Source:

Nursing2015

April 2003, Volume 33 Number 4 , p 10 - 12 [FREE]

Author

  • Penny Simpson Brooke APRN, MS, JD

Abstract

© 2003 Lippincott Williams & Wilkins, Inc. Volume 33(4)             April 2003             p 10–12 Is an honest nurse a liable nurse? [LETTERS]

Brooke, Penny Simpson APRN, MS, JD

The comments appearing in this column are excerpted from readers' correspondence. Send your letter, complete mailing address, and credentials to: Letters Editor, Nursing2003, 1111 Bethlehem Pike, P.O. Box 908, Springhouse, PA 19477 or E-mail to nursing@lww.com. Please include your daytime telephone number .

I'm very aware of the real-life staffing problems nurses struggle with every day. But because I'm asked to give advice from a legal viewpoint, I can't ignore the basic assumptions of risk management when responding to a reader's question. If I did, I'd be doing a great disservice to the next nurse who's fired for insubordination for ignoring facility policy, or who someday ...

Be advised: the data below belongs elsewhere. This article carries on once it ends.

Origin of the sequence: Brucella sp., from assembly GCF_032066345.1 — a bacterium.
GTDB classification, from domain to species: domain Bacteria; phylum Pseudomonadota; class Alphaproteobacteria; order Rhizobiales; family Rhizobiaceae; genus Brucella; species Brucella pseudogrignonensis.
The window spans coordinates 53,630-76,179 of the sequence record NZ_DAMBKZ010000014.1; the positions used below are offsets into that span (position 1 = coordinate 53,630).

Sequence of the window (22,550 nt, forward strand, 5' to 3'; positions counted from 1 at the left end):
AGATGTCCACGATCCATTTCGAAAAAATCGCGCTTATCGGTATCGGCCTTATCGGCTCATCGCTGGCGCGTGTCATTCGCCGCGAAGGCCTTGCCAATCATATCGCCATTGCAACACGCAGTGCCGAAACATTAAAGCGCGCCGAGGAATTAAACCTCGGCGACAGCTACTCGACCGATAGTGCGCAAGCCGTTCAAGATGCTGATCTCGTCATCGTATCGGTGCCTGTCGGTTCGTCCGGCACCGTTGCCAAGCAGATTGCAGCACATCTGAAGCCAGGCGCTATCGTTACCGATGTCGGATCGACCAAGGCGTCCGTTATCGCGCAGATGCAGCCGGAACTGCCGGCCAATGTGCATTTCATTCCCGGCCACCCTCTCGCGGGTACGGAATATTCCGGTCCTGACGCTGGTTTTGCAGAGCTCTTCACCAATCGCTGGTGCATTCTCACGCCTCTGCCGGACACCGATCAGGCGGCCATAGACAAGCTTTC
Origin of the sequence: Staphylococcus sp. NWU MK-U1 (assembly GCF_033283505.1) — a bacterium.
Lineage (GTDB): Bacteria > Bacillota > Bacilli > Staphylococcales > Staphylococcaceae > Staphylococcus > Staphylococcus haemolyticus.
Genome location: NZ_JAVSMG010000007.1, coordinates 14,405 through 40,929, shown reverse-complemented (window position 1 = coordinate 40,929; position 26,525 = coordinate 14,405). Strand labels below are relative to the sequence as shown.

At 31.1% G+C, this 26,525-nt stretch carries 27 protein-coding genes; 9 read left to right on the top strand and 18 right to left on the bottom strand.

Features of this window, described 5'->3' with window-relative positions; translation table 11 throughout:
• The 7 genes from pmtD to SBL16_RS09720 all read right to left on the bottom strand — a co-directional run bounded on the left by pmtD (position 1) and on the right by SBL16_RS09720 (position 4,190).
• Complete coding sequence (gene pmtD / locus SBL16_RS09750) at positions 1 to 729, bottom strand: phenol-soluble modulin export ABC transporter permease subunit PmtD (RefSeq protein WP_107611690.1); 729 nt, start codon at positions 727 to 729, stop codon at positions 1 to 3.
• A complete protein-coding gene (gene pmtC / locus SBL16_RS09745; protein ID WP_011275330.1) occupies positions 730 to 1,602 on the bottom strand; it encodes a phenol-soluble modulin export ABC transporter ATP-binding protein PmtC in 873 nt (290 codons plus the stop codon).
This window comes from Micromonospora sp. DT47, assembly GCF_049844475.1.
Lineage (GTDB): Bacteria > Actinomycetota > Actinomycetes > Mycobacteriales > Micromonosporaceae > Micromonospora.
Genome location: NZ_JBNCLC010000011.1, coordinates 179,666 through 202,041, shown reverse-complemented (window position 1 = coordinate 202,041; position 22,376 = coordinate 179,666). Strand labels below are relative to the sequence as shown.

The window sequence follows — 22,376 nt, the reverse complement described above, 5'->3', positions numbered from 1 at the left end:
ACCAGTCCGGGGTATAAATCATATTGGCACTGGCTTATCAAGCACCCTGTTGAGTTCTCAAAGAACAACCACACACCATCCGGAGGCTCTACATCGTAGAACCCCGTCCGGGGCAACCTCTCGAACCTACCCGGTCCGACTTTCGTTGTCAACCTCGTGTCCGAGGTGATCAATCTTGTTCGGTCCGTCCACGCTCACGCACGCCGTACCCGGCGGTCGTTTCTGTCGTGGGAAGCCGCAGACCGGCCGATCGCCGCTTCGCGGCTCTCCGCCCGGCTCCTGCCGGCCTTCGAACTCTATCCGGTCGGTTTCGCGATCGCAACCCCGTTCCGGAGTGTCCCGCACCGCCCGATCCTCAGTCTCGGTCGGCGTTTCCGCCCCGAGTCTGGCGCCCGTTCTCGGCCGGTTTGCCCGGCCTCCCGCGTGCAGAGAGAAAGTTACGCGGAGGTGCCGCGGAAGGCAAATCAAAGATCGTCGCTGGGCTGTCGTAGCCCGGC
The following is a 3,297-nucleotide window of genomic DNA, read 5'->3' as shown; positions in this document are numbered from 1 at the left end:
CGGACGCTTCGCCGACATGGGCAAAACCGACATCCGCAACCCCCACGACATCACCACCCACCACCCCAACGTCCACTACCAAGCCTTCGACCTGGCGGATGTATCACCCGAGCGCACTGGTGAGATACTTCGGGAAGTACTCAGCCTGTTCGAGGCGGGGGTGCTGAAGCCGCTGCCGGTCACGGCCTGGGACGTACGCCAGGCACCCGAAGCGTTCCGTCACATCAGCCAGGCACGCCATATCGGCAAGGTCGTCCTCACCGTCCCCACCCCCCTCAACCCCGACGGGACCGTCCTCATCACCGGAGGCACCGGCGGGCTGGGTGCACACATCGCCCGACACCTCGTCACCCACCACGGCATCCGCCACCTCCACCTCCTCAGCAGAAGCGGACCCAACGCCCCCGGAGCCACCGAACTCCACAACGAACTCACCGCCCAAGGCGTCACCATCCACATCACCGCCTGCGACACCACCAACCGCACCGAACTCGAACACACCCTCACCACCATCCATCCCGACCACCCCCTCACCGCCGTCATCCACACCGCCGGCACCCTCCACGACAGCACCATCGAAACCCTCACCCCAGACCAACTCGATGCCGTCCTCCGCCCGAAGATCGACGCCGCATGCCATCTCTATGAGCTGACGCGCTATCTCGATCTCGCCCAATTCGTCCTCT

I'm very aware of the real-life staffing problems nurses struggle with every day. But because I'm asked to give advice from a legal viewpoint, I can't ignore the basic assumptions of risk management when responding to a reader's question. If I did, I'd be doing a great disservice to the next nurse who's fired for insubordination for ignoring facility policy, or who someday hears her words turned against her in court.

 

I commend any nurse who takes steps to report and remedy unsafe conditions in her facility. If she's exhausted administrative remedies and nothing changes, perhaps she should look for an employer who's more responsive to the needs of nurses and patients. Most employers face these dilemmas, but some are more committed to helping nurses practice safely than others.